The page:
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What is 'Street Expectation'

The Street expectation is the average estimate of a public company’s quarterly earnings and revenues, that is derived from forecasts of securities analysts who provide research coverage on the company. The Street expectation is a closely-watched number that becomes prominent during the period when most public companies report their results. The term is derived from the fact that analysts of the biggest brokerages are typically based on Wall Street in the U.S. and Bay Street in Canada.

The Street expectation is also known as an earnings estimate or earnings expectation. Consensus estimate, another synonym, is seldom used these days.

BREAKING DOWN 'Street Expectation'

Investors’ reactions to a company that misses Street expectations are often negative and can trigger a substantial decline in the stock. Conversely, a company that beats expectations can generally expect to be rewarded with an appreciation in its stock price.

A company needs to beat the average analyst forecast for both sales and earnings per share (EPS) – or the top line and bottom line – to exceed Street expectations. A miss on either the average revenue number or EPS forecast would count as falling short of expectations.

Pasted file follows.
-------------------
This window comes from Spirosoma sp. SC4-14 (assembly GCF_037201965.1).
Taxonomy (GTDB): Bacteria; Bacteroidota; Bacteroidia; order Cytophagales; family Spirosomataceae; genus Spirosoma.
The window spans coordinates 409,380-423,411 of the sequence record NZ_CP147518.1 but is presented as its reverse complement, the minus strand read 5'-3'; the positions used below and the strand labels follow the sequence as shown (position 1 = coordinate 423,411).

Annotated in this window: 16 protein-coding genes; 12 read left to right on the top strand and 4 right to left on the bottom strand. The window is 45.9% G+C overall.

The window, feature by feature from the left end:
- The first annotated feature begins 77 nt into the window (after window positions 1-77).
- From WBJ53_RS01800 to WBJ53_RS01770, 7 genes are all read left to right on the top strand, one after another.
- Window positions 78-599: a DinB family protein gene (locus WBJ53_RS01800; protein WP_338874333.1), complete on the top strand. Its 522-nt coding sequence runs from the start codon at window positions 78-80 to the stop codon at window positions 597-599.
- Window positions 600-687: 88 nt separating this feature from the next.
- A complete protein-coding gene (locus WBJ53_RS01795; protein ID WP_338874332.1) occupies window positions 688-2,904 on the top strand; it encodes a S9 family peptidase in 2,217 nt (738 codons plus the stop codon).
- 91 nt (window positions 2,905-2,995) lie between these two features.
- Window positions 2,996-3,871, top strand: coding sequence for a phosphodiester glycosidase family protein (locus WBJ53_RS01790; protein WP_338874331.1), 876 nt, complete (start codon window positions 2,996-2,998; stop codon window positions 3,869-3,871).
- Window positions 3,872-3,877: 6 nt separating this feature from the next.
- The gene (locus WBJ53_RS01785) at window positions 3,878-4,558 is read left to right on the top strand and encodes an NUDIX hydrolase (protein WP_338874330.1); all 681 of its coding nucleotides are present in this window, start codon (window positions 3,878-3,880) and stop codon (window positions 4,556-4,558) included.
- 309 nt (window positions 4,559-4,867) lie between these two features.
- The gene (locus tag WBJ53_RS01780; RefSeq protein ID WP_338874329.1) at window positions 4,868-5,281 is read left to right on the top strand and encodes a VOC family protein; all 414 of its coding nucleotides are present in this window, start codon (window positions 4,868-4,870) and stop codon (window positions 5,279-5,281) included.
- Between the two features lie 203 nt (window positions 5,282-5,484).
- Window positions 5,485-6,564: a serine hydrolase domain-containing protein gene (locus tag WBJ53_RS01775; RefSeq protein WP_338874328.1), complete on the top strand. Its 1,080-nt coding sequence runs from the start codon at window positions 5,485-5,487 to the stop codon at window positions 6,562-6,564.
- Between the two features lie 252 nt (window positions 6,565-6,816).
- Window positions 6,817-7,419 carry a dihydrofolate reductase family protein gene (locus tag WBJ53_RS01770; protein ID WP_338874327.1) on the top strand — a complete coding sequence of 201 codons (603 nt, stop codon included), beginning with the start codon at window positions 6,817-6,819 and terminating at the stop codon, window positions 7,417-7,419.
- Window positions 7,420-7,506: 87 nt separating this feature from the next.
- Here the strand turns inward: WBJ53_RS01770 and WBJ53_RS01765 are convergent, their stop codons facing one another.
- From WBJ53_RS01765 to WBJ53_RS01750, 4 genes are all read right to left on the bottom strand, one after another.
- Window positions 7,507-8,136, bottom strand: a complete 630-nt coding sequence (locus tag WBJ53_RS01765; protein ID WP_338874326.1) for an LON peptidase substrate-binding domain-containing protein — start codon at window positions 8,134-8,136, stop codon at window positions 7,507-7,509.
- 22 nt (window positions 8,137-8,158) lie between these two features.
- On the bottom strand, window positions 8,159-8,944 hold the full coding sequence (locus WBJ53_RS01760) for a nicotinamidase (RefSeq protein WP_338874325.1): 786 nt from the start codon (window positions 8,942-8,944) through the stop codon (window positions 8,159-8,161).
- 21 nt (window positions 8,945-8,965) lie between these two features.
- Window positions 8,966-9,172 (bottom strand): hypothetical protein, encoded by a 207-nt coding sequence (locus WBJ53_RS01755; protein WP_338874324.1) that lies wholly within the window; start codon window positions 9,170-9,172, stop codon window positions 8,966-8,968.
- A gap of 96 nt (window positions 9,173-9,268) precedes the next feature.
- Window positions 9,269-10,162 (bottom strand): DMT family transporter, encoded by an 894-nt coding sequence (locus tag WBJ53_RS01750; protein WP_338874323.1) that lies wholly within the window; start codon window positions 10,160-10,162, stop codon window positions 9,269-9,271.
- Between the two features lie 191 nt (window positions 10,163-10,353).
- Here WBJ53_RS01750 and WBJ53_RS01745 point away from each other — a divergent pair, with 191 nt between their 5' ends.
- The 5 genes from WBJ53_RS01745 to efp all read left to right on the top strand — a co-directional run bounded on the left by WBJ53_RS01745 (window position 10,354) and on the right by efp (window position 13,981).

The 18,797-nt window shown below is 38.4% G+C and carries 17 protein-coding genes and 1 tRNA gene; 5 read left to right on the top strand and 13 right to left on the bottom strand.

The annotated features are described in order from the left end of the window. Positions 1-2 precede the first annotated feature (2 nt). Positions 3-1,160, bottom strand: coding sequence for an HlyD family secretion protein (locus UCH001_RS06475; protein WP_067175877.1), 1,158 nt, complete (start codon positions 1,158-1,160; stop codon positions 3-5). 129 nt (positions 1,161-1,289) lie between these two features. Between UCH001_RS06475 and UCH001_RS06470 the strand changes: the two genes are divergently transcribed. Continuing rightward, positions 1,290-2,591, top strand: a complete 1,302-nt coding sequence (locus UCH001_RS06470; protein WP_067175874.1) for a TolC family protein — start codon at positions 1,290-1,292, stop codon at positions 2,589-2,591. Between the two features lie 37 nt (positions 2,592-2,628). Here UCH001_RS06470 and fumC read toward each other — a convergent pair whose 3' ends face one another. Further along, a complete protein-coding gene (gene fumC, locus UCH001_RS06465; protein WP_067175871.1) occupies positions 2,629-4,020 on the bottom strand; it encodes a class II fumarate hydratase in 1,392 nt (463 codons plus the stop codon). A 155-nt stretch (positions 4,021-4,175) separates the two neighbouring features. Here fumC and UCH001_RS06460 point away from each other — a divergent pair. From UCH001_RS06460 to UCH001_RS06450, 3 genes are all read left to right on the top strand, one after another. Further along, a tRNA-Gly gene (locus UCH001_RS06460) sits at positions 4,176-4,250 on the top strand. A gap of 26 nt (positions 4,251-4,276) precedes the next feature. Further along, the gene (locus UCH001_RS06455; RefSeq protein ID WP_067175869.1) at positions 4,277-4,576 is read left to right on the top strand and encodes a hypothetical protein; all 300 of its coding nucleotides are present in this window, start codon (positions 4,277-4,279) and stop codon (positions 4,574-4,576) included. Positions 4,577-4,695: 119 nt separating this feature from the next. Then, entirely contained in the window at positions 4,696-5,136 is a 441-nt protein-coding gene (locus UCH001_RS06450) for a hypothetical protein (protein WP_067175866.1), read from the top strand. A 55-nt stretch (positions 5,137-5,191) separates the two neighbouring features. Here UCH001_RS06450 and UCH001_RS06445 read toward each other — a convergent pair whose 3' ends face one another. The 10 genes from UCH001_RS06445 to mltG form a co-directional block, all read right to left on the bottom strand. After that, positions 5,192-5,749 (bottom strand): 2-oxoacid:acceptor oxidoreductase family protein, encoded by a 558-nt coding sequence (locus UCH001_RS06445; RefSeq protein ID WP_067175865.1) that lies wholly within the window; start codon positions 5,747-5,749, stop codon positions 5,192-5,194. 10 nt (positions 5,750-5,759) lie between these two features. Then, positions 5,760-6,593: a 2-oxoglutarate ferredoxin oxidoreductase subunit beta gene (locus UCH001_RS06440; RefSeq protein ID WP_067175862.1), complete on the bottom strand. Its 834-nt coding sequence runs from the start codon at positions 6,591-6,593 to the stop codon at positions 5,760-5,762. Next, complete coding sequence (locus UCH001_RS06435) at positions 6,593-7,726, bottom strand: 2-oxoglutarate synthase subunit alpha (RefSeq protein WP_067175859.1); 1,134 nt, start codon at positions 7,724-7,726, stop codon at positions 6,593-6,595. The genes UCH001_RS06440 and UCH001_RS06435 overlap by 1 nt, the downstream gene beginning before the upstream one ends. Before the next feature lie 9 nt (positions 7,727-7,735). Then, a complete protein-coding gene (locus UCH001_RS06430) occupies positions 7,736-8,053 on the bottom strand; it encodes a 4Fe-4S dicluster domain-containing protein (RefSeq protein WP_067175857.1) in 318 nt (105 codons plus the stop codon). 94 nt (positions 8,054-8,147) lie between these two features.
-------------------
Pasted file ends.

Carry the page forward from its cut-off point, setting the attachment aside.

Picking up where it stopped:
Factors that influence the magnitude of price movement in the underlying stock when a company exceeds or misses Street expectations (also known as a positive or negative “surprise,” respectively) include the extent of the surprise, the overall market trend (bullish or bearish) and the company’s outlook for the period ahead.

In broad terms, the bigger the surprise, the bigger the market reaction. The reaction to negative surprises is typically more adverse than the favorable reaction to positive surprises. This means that a stock is generally likely to suffer a greater percentage decline if it misses expectations by a wide margin, compared to the percentage gain that can be expected if it exceeds the estimate by a similar margin.

During a strong bull market, stocks that beat expectations often surge in price. When experiencing a dismal bear market, stocks that miss expectations often endure precipitous price declines, while stocks that beat expectations in bad times record muted gains.

Market reaction to an earnings hit or miss can also be dictated by the company’s outlook. The negative reaction to an earnings miss may be tempered by a strong outlook, while the positive reaction to an earnings beat may be negated by a poor outlook. The forward price to earnings (forward P/E) is a measure of the price-to-earnings (P/E) ratio that uses forecasted earnings to guide a company's future outlook.

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